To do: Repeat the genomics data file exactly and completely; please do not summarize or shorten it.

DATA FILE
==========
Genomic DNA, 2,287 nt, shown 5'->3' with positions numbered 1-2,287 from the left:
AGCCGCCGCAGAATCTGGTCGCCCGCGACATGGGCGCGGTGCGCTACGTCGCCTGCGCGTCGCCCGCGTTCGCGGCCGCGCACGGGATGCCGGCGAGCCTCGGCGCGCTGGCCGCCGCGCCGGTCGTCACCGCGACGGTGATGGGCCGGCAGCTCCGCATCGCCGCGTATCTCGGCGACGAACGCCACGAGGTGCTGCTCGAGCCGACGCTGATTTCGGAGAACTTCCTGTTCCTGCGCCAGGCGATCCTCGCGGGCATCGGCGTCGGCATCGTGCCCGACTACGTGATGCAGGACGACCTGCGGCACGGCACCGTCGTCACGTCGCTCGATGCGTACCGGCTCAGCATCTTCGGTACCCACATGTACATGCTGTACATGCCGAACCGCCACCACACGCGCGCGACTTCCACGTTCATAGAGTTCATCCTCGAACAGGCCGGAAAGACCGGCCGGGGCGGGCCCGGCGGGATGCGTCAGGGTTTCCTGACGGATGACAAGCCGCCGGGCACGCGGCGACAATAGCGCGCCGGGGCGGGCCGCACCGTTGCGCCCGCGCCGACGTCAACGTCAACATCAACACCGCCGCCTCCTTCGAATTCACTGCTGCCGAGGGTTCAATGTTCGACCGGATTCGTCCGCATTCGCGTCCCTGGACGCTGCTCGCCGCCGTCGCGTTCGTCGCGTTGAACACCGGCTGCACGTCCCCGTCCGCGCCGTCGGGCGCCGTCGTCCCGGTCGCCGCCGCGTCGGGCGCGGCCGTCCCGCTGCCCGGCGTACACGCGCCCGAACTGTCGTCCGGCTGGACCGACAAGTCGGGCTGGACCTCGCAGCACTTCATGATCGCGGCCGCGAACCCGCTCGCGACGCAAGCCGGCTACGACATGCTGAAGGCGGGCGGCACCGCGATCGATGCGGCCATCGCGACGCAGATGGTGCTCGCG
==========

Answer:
Genomic DNA, 2,287 nt, shown 5'->3' with positions numbered 1-2,287 from the left:
AGCCGCCGCAGAATCTGGTCGCCCGCGACATGGGCGCGGTGCGCTACGTCGCCTGCGCGTCGCCCGCGTTCGCGGCCGCGCACGGGATGCCGGCGAGCCTCGGCGCGCTGGCCGCCGCGCCGGTCGTCACCGCGACGGTGATGGGCCGGCAGCTCCGCATCGCCGCGTATCTCGGCGACGAACGCCACGAGGTGCTGCTCGAGCCGACGCTGATTTCGGAGAACTTCCTGTTCCTGCGCCAGGCGATCCTCGCGGGCATCGGCGTCGGCATCGTGCCCGACTACGTGATGCAGGACGACCTGCGGCACGGCACCGTCGTCACGTCGCTCGATGCGTACCGGCTCAGCATCTTCGGTACCCACATGTACATGCTGTACATGCCGAACCGCCACCACACGCGCGCGACTTCCACGTTCATAGAGTTCATCCTCGAACAGGCCGGAAAGACCGGCCGGGGCGGGCCCGGCGGGATGCGTCAGGGTTTCCTGACGGATGACAAGCCGCCGGGCACGCGGCGACAATAGCGCGCCGGGGCGGGCCGCACCGTTGCGCCCGCGCCGACGTCAACGTCAACATCAACACCGCCGCCTCCTTCGAATTCACTGCTGCCGAGGGTTCAATGTTCGACCGGATTCGTCCGCATTCGCGTCCCTGGACGCTGCTCGCCGCCGTCGCGTTCGTCGCGTTGAACACCGGCTGCACGTCCCCGTCCGCGCCGTCGGGCGCCGTCGTCCCGGTCGCCGCCGCGTCGGGCGCGGCCGTCCCGCTGCCCGGCGTACACGCGCCCGAACTGTCGTCCGGCTGGACCGACAAGTCGGGCTGGACCTCGCAGCACTTCATGATCGCGGCCGCGAACCCGCTCGCGACGCAAGCCGGCTACGACATGCTGAAGGCGGGCGGCACCGCGATCGATGCGGCCATCGCGACGCAGATGGTGCTCGCG